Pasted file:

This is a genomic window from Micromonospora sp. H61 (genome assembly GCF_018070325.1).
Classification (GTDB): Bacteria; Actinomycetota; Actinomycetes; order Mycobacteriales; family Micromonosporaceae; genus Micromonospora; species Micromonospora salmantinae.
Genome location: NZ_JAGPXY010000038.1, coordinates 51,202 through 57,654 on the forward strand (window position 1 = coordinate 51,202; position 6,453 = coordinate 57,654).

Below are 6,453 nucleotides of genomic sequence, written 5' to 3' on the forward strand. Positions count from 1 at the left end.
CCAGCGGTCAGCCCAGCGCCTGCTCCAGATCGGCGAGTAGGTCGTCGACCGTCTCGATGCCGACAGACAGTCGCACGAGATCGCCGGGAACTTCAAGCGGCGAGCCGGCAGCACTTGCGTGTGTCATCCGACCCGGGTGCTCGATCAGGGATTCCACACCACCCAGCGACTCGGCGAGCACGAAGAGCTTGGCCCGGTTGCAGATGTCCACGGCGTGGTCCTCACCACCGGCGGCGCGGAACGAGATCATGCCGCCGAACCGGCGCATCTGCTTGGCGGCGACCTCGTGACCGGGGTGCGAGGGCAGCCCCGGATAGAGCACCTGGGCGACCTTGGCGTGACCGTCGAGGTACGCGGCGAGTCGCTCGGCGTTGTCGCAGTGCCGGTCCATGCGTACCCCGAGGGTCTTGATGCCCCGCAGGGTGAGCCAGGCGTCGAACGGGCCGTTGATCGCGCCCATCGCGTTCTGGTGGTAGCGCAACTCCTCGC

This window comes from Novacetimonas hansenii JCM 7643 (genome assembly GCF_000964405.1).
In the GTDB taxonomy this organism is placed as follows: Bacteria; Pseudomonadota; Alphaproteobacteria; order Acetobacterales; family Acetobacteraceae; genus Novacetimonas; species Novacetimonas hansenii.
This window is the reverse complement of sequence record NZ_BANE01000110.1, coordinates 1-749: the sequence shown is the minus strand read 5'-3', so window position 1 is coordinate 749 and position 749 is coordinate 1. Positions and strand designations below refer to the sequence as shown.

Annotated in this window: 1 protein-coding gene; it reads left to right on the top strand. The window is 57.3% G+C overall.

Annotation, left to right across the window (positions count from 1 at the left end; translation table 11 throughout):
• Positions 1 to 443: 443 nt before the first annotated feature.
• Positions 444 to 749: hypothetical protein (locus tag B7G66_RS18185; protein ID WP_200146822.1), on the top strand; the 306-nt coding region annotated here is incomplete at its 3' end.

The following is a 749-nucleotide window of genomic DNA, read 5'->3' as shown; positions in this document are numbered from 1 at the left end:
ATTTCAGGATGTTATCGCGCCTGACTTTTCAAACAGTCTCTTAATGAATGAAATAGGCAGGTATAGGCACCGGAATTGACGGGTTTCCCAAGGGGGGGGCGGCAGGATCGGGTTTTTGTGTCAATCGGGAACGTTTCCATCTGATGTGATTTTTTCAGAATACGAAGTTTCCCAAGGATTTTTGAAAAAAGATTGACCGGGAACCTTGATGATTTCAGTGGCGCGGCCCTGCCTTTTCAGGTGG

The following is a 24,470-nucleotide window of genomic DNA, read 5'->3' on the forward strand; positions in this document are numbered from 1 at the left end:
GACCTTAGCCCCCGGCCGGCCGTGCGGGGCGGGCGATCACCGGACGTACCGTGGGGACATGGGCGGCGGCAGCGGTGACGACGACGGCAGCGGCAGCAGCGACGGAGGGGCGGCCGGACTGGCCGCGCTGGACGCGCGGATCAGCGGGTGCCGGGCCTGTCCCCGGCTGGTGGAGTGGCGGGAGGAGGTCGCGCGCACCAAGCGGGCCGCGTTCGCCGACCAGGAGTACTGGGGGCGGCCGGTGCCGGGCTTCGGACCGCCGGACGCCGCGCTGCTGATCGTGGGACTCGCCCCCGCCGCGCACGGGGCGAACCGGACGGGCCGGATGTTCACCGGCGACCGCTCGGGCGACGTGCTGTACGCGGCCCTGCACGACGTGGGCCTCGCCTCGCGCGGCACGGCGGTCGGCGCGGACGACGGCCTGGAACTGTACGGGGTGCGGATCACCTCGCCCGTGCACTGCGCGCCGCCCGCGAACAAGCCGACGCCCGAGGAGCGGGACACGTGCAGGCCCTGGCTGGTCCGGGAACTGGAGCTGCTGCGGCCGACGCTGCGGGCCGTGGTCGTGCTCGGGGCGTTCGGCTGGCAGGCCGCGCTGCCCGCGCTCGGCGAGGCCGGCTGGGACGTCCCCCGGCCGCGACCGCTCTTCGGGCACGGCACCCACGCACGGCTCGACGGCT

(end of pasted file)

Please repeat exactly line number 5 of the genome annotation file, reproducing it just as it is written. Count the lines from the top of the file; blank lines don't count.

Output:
CCAGCGGTCAGCCCAGCGCCTGCTCCAGATCGGCGAGTAGGTCGTCGACCGTCTCGATGCCGACAGACAGTCGCACGAGATCGCCGGGAACTTCAAGCGGCGAGCCGGCAGCACTTGCGTGTGTCATCCGACCCGGGTGCTCGATCAGGGATTCCACACCACCCAGCGACTCGGCGAGCACGAAGAGCTTGGCCCGGTTGCAGATGTCCACGGCGTGGTCCTCACCACCGGCGGCGCGGAACGAGATCATGCCGCCGAACCGGCGCATCTGCTTGGCGGCGACCTCGTGACCGGGGTGCGAGGGCAGCCCCGGATAGAGCACCTGGGCGACCTTGGCGTGACCGTCGAGGTACGCGGCGAGTCGCTCGGCGTTGTCGCAGTGCCGGTCCATGCGTACCCCGAGGGTCTTGATGCCCCGCAGGGTGAGCCAGGCGTCGAACGGGCCGTTGATCGCGCCCATCGCGTTCTGGTGGTAGCGCAACTCCTCGC